No state has seen as many anti-choice bills introduced this year as Missouri, where Republican lawmakers are simultaneously resisting an expansion of Medicaid that could improve health outcomes for hundreds of thousands of residents.
A Louisiana house committee has voted unanimously to pass a bill that would implement regulations on clinics that provide abortions similar to those recently passed by the Oklahoma legislature, and ones implemented in Texas that have had a devastating effect on reproductive health-care access in the state.
After six hours of, at times, heated and racially charged debate Tuesday, the Alabama house passed four bills restricting abortion, the most severe of which would ban abortion after a fetal heartbeat is detected and with no exceptions for rape or incest.
In St. Louis, we’ve always said, “Don’t like the weather? Wait a minute. It’ll change.” Well, the weather is not changing in our floodwater-friendly capitol, where a torrent of anti-choice bills is raining down on our heads. It is simply foul.
The new bills would ban abortion as early as six weeks, make it extremely difficult for minors to obtain abortions, make all women wait longer to get an abortion, and force women carrying fetuses with fatal anomalies to hear about perinatal hospice options that may not even exist in the state.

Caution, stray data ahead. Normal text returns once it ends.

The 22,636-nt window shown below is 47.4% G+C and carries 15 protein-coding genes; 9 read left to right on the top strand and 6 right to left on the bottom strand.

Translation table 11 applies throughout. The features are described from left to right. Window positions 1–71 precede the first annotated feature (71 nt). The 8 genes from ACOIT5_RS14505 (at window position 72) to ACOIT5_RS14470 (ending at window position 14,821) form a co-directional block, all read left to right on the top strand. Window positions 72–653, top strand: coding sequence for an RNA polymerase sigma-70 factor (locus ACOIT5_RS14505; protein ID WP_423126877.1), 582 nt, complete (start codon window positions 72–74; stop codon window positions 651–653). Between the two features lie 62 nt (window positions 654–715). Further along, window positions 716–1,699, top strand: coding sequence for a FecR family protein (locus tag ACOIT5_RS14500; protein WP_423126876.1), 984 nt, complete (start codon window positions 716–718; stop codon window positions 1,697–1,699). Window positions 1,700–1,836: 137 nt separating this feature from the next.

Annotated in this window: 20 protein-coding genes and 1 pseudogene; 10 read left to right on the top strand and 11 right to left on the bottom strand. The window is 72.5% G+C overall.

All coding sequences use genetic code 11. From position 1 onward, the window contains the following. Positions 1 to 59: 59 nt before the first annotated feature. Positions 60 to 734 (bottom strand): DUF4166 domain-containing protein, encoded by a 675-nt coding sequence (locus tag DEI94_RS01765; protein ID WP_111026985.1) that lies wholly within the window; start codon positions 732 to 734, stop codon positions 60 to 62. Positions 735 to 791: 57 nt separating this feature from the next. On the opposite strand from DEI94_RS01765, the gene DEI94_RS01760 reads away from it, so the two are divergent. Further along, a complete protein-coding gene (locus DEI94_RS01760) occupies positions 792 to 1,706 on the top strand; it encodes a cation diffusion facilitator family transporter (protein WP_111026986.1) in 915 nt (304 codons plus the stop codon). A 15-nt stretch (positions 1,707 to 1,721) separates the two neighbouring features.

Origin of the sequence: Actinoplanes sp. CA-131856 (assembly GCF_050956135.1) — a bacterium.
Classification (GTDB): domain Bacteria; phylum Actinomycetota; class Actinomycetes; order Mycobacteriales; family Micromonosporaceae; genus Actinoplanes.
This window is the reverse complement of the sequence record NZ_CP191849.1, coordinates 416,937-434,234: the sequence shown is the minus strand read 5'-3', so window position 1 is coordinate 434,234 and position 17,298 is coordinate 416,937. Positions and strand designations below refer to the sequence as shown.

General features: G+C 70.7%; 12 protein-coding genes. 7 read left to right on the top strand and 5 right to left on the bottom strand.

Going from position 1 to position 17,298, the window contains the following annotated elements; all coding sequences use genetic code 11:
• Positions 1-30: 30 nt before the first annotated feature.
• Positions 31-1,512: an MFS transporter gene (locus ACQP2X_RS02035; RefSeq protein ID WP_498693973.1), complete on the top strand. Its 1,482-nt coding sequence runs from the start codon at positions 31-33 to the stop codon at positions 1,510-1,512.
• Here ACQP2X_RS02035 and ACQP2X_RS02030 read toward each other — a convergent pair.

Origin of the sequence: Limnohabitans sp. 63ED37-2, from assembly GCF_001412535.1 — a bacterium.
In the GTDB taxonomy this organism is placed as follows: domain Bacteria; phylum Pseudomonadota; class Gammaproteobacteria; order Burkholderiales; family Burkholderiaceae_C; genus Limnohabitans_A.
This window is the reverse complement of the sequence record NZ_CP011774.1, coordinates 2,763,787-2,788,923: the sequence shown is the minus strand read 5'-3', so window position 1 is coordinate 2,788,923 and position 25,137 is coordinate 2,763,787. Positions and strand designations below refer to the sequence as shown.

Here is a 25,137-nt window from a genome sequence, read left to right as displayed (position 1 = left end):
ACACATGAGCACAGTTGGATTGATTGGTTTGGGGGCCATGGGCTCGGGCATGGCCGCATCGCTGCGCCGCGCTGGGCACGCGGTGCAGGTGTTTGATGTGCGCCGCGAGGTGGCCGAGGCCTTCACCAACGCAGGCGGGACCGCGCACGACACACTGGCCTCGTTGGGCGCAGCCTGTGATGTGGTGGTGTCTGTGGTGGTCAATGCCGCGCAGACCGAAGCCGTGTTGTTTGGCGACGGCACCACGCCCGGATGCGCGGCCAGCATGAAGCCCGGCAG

Abortion access across the South is decreasing as anti-choice politics spread into “back-door” abortion bans through increased clinic regulation.
Reproductive rights activists help defeat a proposed abortion restriction in Louisiana, while a bunch of new restrictions pop up in states across the country.
Reproductive rights supporters in Louisiana rallied at the state capitol Tuesday afternoon despite the last-minute postponement of an abortion regulation hearing.
If any of the bills passed, Missouri would join Utah and South Dakota as the only states with 72-hour waiting periods.
The announcement came the night before a scheduled hearing on the new rules, which, in part, would have mandated extensive physical refurbishments for outpatient abortion facilities with which no existing abortion provider would have been able to immediately comply.